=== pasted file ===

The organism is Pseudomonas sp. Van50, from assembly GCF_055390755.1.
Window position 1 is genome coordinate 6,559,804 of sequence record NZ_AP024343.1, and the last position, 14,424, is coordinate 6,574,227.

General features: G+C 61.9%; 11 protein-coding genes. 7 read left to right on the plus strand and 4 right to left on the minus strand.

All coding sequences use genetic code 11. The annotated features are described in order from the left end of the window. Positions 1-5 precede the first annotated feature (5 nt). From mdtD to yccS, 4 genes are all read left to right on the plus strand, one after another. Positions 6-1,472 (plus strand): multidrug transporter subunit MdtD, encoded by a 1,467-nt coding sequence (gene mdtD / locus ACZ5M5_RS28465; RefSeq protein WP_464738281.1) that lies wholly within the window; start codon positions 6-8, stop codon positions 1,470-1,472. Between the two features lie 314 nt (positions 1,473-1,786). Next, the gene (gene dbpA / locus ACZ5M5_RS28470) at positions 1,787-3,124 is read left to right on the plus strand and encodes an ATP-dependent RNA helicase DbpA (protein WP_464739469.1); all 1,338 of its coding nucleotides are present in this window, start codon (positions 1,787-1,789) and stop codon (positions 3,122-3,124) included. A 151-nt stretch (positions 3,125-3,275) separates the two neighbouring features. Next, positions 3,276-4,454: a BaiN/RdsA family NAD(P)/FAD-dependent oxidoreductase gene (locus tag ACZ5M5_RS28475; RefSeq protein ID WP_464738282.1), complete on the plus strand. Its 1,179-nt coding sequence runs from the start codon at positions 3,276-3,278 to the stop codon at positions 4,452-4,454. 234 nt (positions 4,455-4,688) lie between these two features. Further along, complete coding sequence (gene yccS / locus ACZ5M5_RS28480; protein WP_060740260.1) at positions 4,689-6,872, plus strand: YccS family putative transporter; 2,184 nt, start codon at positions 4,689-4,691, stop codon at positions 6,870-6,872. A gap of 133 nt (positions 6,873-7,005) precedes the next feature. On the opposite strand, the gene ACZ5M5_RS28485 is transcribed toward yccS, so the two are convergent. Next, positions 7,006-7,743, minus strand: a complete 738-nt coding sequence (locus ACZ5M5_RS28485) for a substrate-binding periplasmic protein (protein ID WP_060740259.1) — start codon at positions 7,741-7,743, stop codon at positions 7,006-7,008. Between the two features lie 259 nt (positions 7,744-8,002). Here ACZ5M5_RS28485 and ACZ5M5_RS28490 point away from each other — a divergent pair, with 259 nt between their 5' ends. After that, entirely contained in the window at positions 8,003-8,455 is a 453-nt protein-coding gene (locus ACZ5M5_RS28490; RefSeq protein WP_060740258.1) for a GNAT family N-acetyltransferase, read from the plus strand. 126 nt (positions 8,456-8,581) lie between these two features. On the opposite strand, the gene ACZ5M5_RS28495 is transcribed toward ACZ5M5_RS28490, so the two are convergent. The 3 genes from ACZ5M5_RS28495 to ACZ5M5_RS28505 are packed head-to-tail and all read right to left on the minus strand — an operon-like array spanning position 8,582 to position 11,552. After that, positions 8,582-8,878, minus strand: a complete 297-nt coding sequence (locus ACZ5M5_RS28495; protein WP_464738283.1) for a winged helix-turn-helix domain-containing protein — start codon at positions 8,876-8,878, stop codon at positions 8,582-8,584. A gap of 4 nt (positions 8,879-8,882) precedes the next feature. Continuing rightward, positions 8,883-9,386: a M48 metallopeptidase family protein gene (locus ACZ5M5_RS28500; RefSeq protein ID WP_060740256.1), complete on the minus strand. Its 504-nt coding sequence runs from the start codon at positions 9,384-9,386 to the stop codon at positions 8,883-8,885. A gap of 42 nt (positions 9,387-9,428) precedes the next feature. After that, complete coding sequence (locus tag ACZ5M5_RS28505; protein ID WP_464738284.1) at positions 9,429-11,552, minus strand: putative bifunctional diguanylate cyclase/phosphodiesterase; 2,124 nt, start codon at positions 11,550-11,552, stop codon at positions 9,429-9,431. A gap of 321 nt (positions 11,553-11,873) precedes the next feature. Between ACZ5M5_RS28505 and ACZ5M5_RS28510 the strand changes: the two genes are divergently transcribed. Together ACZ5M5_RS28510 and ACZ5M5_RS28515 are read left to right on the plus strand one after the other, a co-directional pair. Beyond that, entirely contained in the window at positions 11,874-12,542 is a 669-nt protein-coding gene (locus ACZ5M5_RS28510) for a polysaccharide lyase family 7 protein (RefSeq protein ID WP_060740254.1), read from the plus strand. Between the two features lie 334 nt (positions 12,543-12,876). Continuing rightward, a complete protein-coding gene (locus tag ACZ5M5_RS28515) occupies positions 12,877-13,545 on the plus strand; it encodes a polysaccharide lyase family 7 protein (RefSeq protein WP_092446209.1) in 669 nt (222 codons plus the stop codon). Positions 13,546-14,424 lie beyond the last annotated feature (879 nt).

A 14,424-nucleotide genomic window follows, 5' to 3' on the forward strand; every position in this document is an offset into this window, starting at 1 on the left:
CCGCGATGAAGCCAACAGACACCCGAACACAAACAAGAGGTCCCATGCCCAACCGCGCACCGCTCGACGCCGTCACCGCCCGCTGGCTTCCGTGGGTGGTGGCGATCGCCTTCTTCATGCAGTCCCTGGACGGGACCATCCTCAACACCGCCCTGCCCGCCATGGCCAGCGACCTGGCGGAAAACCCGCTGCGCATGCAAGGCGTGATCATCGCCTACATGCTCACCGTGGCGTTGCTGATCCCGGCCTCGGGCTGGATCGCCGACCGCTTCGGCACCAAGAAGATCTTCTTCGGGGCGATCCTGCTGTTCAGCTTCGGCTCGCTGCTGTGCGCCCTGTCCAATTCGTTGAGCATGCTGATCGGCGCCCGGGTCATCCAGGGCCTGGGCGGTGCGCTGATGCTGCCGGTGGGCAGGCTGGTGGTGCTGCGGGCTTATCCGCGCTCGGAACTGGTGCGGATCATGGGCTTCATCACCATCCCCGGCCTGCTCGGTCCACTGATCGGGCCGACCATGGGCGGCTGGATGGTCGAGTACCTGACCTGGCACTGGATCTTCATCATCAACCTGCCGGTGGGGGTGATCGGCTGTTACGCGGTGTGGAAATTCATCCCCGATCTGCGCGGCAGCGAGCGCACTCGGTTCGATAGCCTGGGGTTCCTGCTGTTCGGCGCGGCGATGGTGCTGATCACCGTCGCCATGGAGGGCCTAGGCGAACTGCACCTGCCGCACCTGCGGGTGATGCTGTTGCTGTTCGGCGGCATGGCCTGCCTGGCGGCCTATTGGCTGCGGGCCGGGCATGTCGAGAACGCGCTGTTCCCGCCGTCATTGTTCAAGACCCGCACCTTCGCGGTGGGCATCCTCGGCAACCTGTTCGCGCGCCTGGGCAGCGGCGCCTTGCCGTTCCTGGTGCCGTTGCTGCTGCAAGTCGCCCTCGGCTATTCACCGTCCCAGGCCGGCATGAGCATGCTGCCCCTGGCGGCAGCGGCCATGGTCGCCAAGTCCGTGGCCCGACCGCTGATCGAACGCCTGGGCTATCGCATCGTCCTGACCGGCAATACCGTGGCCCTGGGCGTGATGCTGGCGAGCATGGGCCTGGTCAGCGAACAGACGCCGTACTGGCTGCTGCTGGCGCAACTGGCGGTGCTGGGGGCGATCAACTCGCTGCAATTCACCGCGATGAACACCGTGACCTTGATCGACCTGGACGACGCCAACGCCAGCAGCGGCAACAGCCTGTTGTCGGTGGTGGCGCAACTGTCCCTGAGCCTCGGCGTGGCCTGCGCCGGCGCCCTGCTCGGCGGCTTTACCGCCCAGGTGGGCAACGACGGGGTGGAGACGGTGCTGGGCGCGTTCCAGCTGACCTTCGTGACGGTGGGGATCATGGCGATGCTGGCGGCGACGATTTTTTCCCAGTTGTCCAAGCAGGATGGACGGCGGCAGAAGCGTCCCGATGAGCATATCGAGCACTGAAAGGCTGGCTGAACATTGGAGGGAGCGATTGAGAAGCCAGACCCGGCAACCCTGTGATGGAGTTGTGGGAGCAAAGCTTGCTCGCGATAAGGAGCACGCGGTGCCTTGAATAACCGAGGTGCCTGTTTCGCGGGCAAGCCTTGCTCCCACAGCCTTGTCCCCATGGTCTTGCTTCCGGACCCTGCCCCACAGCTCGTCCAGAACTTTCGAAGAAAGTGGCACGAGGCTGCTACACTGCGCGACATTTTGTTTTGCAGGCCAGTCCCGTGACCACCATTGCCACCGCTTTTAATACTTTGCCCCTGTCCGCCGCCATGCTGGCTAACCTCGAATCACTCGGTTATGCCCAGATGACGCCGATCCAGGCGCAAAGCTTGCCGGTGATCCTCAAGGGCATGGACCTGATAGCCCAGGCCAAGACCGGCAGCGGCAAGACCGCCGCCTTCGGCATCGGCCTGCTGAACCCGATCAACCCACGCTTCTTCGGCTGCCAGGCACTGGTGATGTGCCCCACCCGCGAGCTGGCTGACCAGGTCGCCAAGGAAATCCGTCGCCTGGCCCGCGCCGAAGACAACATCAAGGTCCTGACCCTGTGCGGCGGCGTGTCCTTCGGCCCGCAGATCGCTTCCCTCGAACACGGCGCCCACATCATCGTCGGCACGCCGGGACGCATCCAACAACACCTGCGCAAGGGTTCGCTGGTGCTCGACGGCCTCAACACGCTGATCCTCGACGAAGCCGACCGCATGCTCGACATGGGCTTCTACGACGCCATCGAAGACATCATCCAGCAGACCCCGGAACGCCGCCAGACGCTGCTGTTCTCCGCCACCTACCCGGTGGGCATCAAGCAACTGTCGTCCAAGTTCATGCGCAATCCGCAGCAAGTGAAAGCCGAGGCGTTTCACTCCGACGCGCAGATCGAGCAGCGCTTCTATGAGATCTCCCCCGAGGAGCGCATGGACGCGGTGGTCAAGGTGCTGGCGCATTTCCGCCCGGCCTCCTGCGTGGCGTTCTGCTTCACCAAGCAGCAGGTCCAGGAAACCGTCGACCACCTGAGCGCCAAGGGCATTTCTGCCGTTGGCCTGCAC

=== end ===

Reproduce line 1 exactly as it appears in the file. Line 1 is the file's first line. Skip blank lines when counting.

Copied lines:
The organism is Pseudomonas sp. Van50, from assembly GCF_055390755.1.